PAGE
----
(These are a set of notes and fragments for an essay I intend to write about Singlish)
Let’s take a minute to go back to 1999. It seems like such a quaint time, on retrospect. The Euro was established. Bill Clinton was the POTUS, and Columbine shootings shocked the world, Napster and MSN Messenger make their debuts. ExxonMobil becomes the largest corporation in the world. Stanley Kubrick died. The cinemas brought us Fight Club, The Matrix and Austin Powers. And Singapore Prime Minister Goh Chok Tong chided Phua Chu Kang for being a bad influence on children.
Almost 20 years later, and wow, so much has changed.
Times have changed. Today, when you’re driving to the airport you see Huat and Lah on the signage. Mcdonald’s has “makan” on Filet-o-Fish boxes.
What happened? What’s changed?
The Government’s official stance on this hasn’t changed very much.
Not everyone has a Ph.D. in English Literature like Mr. Gwee, who can code-switch effortlessly between Singlish and standard English, and extol the virtues of Singlish in an op-ed written in polished standard English.
It’s impossible to imagine Jack Kerouac’s On the Road in the language of the White House, for example. And nor would one want to wade through White House reports written in the fractious language of the Beats.
Status in Singapore
Disclaimer: I do not personally know skl0, and I cannot claim to know anything about her true motives. This is my personal interpretation of what I perceive her motivation to be.
Some of us sympathize with skl0. (Personally, I do! I like her, I like her work, and I like what she represents.) Some of us do not.
Some of us feel she should be put on a pedestal and shared.
Some feel she should be “cleaned up”, like Kumar or any of the other “approved” acts out there.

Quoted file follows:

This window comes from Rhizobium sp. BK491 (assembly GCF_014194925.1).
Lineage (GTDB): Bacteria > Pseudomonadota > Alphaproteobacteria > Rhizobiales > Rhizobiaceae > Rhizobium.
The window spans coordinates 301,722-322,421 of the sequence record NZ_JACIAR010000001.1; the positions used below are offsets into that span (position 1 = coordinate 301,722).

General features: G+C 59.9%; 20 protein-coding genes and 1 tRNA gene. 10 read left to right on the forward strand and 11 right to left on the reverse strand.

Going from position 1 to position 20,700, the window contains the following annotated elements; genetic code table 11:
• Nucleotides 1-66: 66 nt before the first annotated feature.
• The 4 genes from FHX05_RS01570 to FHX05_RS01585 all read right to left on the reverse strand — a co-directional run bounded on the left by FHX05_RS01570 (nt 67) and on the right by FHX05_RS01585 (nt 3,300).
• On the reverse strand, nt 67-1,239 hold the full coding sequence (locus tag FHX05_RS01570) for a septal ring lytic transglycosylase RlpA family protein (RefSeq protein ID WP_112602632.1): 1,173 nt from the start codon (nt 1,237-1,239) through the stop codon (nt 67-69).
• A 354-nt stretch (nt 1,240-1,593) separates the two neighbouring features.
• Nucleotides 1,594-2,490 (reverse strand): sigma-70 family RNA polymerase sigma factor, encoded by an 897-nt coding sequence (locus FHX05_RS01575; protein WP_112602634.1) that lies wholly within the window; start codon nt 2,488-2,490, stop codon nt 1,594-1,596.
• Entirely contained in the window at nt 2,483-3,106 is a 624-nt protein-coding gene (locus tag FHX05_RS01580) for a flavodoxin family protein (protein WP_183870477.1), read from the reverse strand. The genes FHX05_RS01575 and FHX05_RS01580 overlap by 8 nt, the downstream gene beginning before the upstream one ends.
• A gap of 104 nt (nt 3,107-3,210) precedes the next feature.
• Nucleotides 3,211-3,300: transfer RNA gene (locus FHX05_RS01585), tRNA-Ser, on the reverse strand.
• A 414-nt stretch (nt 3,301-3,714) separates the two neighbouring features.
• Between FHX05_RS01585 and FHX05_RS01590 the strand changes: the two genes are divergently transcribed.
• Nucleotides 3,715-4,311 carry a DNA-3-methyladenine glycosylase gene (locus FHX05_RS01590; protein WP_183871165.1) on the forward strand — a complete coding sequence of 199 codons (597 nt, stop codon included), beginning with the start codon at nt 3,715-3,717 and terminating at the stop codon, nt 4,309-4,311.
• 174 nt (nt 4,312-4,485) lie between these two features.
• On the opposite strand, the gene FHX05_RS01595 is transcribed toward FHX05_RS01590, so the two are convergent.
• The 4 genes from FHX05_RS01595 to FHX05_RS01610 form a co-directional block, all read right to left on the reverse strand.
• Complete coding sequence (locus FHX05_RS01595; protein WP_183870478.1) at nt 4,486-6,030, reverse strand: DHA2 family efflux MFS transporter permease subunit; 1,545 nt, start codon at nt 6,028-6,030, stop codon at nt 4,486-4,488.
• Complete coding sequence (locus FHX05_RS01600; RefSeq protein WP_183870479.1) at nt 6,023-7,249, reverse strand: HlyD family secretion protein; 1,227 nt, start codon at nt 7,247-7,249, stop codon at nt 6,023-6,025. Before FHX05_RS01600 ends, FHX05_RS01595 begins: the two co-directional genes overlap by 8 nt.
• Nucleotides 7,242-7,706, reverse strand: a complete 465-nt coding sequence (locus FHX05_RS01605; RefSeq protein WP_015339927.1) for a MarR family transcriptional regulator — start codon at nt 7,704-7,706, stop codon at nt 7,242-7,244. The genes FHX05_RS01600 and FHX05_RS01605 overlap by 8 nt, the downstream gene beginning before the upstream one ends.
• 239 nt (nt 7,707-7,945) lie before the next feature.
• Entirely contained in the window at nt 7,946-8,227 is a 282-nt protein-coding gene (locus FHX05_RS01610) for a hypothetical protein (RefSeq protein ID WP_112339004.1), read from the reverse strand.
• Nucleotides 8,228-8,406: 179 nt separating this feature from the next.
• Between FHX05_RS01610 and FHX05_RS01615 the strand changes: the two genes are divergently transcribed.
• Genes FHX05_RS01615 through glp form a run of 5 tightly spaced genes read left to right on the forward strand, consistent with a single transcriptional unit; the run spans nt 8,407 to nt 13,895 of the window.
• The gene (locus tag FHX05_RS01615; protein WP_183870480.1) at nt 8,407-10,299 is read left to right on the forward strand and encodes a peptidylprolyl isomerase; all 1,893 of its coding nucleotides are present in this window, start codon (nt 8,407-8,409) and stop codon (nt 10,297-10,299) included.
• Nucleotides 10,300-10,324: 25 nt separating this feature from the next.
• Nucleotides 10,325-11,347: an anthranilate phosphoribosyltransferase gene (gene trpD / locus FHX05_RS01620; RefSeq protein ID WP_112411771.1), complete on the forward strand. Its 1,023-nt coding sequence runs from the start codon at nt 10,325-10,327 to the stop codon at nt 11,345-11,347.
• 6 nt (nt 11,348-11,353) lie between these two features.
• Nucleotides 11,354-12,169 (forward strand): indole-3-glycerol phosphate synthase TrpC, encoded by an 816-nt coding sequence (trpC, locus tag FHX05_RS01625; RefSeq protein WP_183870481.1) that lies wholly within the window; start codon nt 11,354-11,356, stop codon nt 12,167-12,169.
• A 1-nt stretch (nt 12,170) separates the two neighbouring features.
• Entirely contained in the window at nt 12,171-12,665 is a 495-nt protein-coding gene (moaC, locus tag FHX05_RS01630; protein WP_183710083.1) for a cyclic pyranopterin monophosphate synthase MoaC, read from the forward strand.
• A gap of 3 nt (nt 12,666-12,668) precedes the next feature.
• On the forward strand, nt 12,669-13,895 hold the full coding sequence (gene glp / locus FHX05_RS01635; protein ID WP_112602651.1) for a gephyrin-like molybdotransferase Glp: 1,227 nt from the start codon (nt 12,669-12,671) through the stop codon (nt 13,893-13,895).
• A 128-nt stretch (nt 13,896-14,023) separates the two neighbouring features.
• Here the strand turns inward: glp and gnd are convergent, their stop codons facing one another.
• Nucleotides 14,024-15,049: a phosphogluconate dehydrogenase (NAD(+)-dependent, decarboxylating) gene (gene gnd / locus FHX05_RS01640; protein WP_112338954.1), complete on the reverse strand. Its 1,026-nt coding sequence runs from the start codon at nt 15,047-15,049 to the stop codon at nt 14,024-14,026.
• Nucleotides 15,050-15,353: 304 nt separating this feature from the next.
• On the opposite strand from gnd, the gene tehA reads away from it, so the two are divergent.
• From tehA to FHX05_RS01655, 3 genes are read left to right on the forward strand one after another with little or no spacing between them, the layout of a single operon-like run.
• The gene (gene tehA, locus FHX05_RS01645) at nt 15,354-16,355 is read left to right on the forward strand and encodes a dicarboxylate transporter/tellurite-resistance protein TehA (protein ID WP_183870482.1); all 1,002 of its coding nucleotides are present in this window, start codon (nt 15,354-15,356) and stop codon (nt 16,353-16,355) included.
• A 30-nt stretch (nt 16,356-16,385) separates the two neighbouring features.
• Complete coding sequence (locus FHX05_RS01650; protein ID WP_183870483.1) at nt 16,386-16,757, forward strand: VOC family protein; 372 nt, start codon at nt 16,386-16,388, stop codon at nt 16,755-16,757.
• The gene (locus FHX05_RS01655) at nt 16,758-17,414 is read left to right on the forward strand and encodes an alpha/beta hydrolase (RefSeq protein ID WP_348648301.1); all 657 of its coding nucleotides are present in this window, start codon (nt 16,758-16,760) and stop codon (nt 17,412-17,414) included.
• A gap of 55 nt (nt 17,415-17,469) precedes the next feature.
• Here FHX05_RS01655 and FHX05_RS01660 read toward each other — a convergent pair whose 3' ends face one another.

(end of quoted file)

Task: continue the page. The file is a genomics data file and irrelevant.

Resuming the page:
Others feel she should be locked up and jailed, and hell, might as well cane her also. (Never mind that we don’t cane people who don’t have scrotums.)
It doesn’t matter what happens. She wins.
Some people are saying, “Wah lau eh, stupid girl, let herself get caught. The stickers were fine, but why must she go and paint the road? Obviously she’ll get arrested, right?”
Have you considered the possibility that she might actually have wanted to get arrested? She wouldn’t have set out thinking “I want to go to jail,” of course.
She got away with the stickers, and went on to paint the roads- why? She’s clearly testing the market, pushing the boundaries. She wanted to see how much more she could get away with. If her road painting went undetected, I’m guessing she’d have moved on to something bigger.
Now, if they arrest her, she’s a martyr, her work is immortalized forever. Singapore is forced to do some introspective soul-searching.
For some Singaporeans, the idea of getting arrested is almost worse than death. It goes on “your record”. Suddenly, there are thousands of things you can’t do. It’s hard to get hired. You can’t run for elections. You are “marked”, “stained”. Why would anybody want to do that?
Getting arrested only really hurts you if you’re interested in being a part of the system. skl0 would prefer to make a living subverting it. She operates around the system. Think about it. If she started a fundraiser, how much could she raise? If she started a business, how well would it do? If she wrote a book, how well would it sell?
If they don’t arrest her, she gets away with doing what she pleases, and she makes people laugh and smile. Good enough, too.
She always wins. And I personally think we’re all better off for it, either way.